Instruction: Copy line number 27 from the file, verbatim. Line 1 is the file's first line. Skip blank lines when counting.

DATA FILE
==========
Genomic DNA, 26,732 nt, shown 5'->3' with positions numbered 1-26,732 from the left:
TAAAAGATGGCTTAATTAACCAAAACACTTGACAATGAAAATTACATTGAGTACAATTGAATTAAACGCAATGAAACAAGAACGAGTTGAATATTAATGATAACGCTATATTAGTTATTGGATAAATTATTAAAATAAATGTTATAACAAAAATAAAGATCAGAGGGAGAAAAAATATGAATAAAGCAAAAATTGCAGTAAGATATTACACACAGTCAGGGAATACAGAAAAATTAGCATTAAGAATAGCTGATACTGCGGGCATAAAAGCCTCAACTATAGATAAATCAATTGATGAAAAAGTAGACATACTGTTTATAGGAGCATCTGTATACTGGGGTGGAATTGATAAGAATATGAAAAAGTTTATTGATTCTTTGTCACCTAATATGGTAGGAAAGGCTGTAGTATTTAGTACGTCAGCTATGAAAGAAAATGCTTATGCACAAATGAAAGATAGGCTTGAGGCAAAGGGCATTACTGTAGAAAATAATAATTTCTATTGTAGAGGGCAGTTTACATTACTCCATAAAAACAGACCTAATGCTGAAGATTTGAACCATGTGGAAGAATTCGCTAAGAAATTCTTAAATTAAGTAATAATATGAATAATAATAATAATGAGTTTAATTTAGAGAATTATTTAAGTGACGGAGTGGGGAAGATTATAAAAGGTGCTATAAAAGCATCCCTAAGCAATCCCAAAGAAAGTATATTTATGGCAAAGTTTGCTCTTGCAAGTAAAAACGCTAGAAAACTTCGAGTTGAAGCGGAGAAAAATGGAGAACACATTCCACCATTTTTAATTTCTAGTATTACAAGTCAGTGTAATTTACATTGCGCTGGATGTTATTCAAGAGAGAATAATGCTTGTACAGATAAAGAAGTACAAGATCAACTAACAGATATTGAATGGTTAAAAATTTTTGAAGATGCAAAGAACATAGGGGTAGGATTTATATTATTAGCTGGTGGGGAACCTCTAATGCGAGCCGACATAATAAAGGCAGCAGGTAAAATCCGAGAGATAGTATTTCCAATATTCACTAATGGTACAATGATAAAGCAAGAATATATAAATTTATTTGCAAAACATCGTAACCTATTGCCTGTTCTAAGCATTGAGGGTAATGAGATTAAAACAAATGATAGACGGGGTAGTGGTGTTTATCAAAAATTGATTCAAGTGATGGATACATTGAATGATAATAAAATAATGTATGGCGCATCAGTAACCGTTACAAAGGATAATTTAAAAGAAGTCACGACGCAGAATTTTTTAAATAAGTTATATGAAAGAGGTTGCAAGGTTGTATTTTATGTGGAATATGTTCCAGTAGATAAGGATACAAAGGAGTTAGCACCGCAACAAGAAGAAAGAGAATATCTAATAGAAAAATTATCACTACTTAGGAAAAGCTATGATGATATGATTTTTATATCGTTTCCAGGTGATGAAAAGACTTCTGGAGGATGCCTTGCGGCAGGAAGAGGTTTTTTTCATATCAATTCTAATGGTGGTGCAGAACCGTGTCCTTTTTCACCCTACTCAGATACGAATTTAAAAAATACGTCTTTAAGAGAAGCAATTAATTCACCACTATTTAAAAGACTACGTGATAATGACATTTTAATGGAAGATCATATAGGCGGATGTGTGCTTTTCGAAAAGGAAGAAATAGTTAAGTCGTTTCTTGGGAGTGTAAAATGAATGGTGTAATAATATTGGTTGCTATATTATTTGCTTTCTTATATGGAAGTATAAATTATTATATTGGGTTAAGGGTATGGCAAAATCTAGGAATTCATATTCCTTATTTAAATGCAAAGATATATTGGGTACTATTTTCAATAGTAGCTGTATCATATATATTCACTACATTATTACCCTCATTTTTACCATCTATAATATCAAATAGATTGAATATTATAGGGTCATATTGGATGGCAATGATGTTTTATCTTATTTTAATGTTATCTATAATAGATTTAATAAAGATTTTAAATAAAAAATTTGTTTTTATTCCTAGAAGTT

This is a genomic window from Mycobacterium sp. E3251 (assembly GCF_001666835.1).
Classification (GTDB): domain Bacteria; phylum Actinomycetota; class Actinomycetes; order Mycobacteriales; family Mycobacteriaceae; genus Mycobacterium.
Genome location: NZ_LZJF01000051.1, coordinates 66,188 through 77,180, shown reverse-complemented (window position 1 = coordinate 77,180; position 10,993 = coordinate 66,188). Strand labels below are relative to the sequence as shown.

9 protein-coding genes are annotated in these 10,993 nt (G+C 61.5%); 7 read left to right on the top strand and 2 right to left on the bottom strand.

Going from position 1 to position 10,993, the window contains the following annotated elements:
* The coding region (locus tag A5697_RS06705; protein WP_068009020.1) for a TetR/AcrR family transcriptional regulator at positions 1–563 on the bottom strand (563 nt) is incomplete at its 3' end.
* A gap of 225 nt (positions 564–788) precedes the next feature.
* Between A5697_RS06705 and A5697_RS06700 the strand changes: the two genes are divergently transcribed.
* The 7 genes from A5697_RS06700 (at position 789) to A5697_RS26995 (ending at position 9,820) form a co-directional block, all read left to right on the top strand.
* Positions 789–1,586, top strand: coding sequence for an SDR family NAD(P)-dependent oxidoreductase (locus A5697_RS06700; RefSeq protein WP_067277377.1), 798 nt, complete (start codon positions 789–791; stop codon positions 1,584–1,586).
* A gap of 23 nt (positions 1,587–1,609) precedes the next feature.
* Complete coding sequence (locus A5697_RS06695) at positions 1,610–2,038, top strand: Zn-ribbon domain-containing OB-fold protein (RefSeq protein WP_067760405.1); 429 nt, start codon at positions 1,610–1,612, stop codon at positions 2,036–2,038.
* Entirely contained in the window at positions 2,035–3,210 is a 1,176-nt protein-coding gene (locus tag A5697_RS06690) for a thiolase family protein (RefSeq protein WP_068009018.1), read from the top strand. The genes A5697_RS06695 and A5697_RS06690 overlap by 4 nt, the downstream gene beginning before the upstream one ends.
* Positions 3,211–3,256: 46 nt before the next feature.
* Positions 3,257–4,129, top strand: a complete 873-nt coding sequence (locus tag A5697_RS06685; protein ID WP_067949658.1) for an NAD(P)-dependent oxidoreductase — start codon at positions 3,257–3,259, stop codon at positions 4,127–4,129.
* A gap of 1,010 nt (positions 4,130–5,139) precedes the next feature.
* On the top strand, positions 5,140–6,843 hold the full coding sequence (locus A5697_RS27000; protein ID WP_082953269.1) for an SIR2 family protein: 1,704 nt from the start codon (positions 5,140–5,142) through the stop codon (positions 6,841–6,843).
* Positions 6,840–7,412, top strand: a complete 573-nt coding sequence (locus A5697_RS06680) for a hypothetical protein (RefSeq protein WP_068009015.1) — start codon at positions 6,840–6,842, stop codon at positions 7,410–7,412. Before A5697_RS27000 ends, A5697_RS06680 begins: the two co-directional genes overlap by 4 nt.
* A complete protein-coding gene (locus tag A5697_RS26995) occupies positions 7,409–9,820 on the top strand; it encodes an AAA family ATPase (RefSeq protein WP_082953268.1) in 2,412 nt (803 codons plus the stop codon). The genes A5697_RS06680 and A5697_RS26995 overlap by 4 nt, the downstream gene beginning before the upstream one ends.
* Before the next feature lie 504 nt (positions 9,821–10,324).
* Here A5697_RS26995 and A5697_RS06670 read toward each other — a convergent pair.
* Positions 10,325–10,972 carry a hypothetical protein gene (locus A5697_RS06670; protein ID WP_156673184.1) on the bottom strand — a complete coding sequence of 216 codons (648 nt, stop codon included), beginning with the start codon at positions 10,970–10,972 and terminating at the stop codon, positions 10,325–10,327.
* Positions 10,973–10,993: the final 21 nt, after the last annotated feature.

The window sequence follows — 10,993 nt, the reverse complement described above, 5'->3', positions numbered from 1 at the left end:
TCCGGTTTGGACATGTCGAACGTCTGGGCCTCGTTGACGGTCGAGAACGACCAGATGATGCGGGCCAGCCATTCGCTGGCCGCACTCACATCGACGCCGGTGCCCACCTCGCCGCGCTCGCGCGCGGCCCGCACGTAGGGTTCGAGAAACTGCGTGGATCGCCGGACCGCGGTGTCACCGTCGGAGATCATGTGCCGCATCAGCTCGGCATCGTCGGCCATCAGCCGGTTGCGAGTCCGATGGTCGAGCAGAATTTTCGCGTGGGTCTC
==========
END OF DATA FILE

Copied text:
TCCGGTTTGGACATGTCGAACGTCTGGGCCTCGTTGACGGTCGAGAACGACCAGATGATGCGGGCCAGCCATTCGCTGGCCGCACTCACATCGACGCCGGTGCCCACCTCGCCGCGCTCGCGCGCGGCCCGCACGTAGGGTTCGAGAAACTGCGTGGATCGCCGGACCGCGGTGTCACCGTCGGAGATCATGTGCCGCATCAGCTCGGCATCGTCGGCCATCAGCCGGTTGCGAGTCCGATGGTCGAGCAGAATTTTCGCGTGGGTCTC